For instance, Bomberman goes left to right, up and down, but we noticed in the data that there are quite some diagonally movements in the data. And yes, in the heat of the game, you cannot expect that a gamer perfectly aligns the joystick to the north in order to go up in the game.
After careful consideration and following our gut feeling we define a couple of cleaning rules for each classification instance.
Here is an excerpt:
- Puckman – we clean all button presses
- Bomberman – we clean all button presses > b1
- Gyruss – same ruleset as bomberman
Our data cleansing and preprocessing step is programmed in java, so setting up the cleansing rules per game isn’t that hard to implement and are default included in the GameDefinition Enum.
And yes, we are aware that there is a typo in the enum!
Now we can start thinking about our features.
In order to figure out the possibilities, we need to plot some game scenarios for closer inspection.
In the next picture, consider 2 separate Mortal Kombat game instances:
The X-axis is the time progressing in the game… The Y-axis represents an input variable per joystick/button bit value in the one-hot encoding.
It might strike you, there are not many similarities between them.
And this gets me thinking. A single game on the arcade cabinet has quite some “versions”.
For instance, Mortal Kombat has different characters with different strengths and weaknesses, different combo’s and each level has its own particularities.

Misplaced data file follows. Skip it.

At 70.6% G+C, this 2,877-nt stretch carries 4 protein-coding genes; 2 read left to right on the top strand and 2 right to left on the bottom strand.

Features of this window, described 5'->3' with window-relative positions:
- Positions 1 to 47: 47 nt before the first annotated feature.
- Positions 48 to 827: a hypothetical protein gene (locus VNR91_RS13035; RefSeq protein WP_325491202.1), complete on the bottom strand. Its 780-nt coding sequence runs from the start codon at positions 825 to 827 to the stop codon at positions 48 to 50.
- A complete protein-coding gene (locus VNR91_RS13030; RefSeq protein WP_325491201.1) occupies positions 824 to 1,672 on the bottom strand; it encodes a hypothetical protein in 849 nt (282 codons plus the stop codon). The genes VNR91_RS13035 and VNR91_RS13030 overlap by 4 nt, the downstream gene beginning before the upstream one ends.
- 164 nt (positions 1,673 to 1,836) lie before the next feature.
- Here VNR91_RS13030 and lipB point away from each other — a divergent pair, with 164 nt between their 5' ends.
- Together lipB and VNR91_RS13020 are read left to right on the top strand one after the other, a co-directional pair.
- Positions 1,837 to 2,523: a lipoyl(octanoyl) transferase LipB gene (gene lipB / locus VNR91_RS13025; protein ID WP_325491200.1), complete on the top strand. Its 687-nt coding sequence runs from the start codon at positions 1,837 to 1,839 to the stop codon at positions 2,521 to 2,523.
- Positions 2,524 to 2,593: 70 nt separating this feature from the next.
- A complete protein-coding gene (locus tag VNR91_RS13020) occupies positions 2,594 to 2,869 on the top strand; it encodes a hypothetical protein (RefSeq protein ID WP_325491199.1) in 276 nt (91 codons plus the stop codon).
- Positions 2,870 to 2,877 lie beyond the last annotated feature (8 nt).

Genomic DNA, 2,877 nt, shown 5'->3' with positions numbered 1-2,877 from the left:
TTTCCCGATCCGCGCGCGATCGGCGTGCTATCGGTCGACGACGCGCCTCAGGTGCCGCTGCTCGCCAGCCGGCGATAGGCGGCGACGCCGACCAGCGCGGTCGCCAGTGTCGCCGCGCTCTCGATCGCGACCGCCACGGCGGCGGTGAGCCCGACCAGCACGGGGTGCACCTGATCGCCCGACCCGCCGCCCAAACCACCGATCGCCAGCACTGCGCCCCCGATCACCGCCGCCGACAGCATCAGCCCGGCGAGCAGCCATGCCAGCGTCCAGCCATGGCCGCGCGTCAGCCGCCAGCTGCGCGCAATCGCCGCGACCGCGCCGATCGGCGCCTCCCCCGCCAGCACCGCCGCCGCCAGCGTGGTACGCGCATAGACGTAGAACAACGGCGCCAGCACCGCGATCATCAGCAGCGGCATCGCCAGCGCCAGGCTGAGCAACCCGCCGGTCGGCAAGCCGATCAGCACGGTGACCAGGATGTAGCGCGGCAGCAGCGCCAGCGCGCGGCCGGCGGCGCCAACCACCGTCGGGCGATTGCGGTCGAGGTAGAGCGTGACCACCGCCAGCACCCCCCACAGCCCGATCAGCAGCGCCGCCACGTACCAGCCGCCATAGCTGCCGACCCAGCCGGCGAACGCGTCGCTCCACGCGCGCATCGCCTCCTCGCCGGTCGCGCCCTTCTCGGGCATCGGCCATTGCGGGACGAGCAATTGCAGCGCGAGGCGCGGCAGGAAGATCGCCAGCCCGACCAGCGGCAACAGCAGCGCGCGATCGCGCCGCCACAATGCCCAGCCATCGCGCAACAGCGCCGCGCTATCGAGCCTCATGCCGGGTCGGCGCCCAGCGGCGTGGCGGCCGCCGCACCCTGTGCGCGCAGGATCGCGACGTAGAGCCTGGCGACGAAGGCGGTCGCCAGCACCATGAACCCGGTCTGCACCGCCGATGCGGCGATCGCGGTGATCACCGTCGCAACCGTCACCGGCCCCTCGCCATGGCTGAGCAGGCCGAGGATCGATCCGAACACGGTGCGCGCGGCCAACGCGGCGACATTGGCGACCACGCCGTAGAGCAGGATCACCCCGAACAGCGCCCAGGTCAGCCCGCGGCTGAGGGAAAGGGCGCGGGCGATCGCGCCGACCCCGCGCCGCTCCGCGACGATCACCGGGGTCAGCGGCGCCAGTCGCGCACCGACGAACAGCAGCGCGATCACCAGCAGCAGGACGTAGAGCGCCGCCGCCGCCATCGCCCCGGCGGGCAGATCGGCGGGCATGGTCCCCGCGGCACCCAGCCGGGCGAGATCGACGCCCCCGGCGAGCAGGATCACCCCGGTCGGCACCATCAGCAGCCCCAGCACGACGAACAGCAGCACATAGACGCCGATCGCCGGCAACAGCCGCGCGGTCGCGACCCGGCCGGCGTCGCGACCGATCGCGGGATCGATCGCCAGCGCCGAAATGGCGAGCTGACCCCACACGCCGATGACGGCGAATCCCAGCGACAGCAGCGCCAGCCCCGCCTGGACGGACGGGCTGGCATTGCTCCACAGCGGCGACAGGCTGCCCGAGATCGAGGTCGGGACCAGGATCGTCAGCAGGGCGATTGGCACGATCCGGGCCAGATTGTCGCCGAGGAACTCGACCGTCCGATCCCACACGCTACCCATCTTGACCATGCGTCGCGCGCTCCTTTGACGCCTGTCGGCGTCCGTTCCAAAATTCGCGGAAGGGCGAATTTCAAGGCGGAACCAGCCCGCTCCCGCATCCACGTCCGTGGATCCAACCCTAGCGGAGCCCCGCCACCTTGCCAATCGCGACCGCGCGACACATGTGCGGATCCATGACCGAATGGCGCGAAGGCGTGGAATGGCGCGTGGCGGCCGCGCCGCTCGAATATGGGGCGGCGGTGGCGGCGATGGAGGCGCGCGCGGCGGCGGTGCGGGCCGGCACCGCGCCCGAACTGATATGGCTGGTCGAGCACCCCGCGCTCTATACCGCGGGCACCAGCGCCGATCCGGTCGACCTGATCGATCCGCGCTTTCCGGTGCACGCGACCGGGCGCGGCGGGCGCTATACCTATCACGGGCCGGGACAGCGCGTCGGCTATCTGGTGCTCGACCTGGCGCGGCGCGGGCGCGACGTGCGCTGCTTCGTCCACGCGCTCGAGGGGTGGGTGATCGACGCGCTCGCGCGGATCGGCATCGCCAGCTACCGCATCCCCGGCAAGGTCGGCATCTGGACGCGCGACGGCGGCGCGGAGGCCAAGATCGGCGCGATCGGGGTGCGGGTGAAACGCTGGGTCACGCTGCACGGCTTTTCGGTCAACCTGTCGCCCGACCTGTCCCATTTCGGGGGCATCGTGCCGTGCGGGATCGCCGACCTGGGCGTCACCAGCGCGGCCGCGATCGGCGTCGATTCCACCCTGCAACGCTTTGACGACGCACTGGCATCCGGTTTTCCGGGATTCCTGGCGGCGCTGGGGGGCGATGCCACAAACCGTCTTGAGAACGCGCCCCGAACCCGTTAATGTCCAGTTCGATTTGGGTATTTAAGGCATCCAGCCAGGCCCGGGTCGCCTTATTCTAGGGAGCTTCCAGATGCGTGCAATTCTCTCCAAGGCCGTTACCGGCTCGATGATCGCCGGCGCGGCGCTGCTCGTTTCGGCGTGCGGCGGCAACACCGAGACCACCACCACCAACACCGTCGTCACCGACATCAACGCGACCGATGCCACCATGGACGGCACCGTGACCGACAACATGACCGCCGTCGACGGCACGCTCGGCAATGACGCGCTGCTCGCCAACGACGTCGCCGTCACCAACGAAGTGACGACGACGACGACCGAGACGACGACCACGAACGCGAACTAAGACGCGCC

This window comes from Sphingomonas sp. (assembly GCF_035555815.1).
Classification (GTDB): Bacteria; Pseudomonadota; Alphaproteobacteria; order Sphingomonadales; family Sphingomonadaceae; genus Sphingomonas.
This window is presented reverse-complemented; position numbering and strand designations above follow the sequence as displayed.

And then I don’t even take the different playing styles into account of the players themselves.
Looking at this kind of data we basically have a couple of options:
- We can look at it as being a time series and see if we can use a k-NN approach. It basically tries to find the closest trained sample that corresponds with the given example and uses its corresponding label as prediction value.
- We can try to extract the informative content of the time-series data into scalar quantities and use them as features, that on their turn can be used in a classification algorithm to make a prediction
- We can kind of combine both previous approaches by using a sliding window approach and then extract features from that sliding window to do the classification. Some kind of naïve (dynamic) binning method.
Want to know what option I go for? Well, find out next week, when I will elaborate a little further on the feature engineering part.
If you have any ideas or alternative approaches yourself, please feel free to leave a comment below!
Credits: blogpost by Kevin Smeyers, Machine Learning Master at ToThePoint